Hello Dipless, Thank You for responding. I wasn't thinking about affiliate earnings, I was thinking independent sales on ebay. However, both are fine. I haven't been accepted by ebay as an affiliate either. I have been an ebay powerseller for a while, however I'm always open to learning more.
I do this in the winter time. This may sound a little odd but larger women tend to buy more online than slender women. I think it has to do with going into a store to try things on... I could be wrong but I tend to look for US size 12 - 18 and stylish of course.
Maybe it's the availability? I imagine stores in larger-population areas have a wider range of sizes, but around here it's nearly impossible to find larger sizes in stores for either men or women. I didn't really realize this until I got together with my ex and suddenly had to go online to find 4X clothes and a size 14 ring.
Personally, my biggest eBay sale was $738 for a particularly nice emerald-cut topaz. I used to live almost solely off of eBay earnings, selling mostly gemstones and beads that I bought in bulk or found at estate sales and re-sold online and at local bazaars.
My single largest transaction was just before Christmas 2008, I sold a digital SLR camera and some complementing lenses for about $1200. The cool thing is I bought that at an estate sale for $150. I'm not a powerseller but I earn roughly $6000 a year.
The sole owner had died with no relatives and no will. Terrible but the estate was put into receivership and everything sold off at auction. I walked out with a bunch of goodies for less than $400 and netted me a couple grand, at least.
I have quite a bit of experience buying and selling children's clothing. I had a store for a while and did very well when it came to buying, but when the store closed and I needed to sell the stuff, not so good. I still have about 200 pieces to get rid of but at the going rate of about .25 per piece, it's not worth it. Currently I am selling custom made corsets, which is sporadic at best. When the last Star Wars movie came out, I was selling jedi costumes like crazy. But it only last for a few months. To be successful, I think you need to find a niche.
I used to be a powerseller on eBay. I used to sell video games. But the highest value item that I actually sold was power washers. I sold each of them for $350 dollars each. I used to get them for $290. Those were good times. I used to roll out 5 to 10 a week. Plus, what I cleared in video games.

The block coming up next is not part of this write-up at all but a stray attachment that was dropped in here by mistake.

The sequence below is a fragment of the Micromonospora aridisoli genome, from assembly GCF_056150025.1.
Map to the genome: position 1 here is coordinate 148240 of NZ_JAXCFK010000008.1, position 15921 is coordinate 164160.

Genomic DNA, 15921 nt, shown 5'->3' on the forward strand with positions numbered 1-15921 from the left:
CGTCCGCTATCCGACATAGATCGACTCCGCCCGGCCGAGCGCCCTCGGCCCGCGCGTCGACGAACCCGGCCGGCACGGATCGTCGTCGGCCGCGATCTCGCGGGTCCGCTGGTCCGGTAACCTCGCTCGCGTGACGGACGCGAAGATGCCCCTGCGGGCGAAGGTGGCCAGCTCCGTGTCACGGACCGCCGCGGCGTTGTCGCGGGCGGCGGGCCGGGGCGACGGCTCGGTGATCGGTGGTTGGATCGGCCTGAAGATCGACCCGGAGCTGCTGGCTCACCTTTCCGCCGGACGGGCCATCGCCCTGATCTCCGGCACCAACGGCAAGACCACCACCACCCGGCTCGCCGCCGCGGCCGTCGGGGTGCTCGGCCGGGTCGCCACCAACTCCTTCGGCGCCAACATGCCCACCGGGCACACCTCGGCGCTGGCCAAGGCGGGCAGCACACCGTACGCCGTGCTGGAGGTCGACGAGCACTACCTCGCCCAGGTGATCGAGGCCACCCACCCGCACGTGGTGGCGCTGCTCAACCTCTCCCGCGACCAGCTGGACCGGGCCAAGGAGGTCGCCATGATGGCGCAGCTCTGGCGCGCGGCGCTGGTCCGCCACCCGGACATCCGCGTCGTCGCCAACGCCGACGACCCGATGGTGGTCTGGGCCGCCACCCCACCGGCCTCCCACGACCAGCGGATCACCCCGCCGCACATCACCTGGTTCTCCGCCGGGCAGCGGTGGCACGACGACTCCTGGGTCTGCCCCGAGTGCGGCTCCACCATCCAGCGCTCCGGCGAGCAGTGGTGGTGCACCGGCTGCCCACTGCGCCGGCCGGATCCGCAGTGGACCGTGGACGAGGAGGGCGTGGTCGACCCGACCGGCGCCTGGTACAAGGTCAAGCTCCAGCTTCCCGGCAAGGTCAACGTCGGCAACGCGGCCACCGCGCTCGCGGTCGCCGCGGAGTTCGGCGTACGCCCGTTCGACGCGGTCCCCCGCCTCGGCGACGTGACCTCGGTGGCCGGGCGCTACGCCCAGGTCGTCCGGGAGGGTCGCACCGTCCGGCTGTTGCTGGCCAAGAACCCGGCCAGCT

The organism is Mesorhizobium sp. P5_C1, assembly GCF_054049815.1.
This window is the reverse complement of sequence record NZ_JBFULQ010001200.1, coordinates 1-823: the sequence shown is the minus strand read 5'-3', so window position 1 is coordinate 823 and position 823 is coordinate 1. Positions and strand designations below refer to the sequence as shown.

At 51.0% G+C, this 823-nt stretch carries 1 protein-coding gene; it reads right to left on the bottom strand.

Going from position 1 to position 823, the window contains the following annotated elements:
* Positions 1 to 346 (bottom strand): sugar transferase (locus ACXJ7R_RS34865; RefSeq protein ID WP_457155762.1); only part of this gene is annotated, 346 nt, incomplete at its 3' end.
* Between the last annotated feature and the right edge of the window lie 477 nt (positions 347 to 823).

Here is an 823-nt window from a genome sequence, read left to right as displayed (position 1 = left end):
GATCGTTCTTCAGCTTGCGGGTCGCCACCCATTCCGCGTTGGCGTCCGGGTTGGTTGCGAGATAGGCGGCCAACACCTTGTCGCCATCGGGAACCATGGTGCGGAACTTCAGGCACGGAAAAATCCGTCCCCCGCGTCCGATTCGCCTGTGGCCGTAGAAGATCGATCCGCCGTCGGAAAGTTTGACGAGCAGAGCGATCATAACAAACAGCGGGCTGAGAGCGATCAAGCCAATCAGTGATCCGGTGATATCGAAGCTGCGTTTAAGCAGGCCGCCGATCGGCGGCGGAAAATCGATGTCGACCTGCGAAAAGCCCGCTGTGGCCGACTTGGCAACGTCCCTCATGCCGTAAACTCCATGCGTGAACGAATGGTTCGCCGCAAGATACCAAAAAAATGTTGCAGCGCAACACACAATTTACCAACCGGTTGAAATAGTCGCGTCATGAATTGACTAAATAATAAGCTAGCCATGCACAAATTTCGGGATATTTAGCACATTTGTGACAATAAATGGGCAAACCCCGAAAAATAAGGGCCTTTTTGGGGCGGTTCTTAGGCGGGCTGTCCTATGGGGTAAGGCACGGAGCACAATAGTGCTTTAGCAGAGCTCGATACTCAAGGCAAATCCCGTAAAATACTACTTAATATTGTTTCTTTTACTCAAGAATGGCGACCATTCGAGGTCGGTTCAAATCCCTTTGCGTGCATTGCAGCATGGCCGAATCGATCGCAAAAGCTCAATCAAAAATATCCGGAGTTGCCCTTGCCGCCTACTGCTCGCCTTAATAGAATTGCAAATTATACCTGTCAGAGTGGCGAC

I also sell on eBay and I would like to suggest going to the storage bin auctions.They are located in most any city.Your local news paper will run an ad letting the renters know they have so many days left to pay their rent or it will be sold at a on site auction. Some auctioneers will sell the bins by the pieces if it's not to much in the bin.Some auctioneers will just sell the whole bin at one time. Here is some great ideas I've got for you ,if you go to a storage bin auction:
1: First you need to take a friend or your spouse, because when they are selling at one bin the other person can go ahead to the next bin to get a good position to see all of the items coming up for sell. 2: Take a trailer to haul any of your purchases with you.You would not believe some of the things people would leave behind or just forget they have it rented. 3: Take a couple locks with you and a digital camera,because I've seen big engines that you could just take a picture of and list it when you get home.Don't forget you may need to rent it for a month just sell it. 4: If you have a cell phone with internet access you will be able to search the completed items of a product that may come up for bid. 5: I have found this to work pretty good.Stand close to the auctioneer so you can get your bid in at the minute. 6: One more important reminder "DON'T GET CAUGHT UP IN THE BIDDING"
I sold a World War I medal for $630 once. I listed it for $1 because it was something we happened to have in the house, and I didn't think it had much value - the name engraved on it wasn't a family member.
Other than that, I've sold about $3,000 worth of odds and ends, all stuff we already had (old clothes, pots and pans, crockery, cutlery, jewellery, stamp and coin collections). It's always the junk that gets the best price!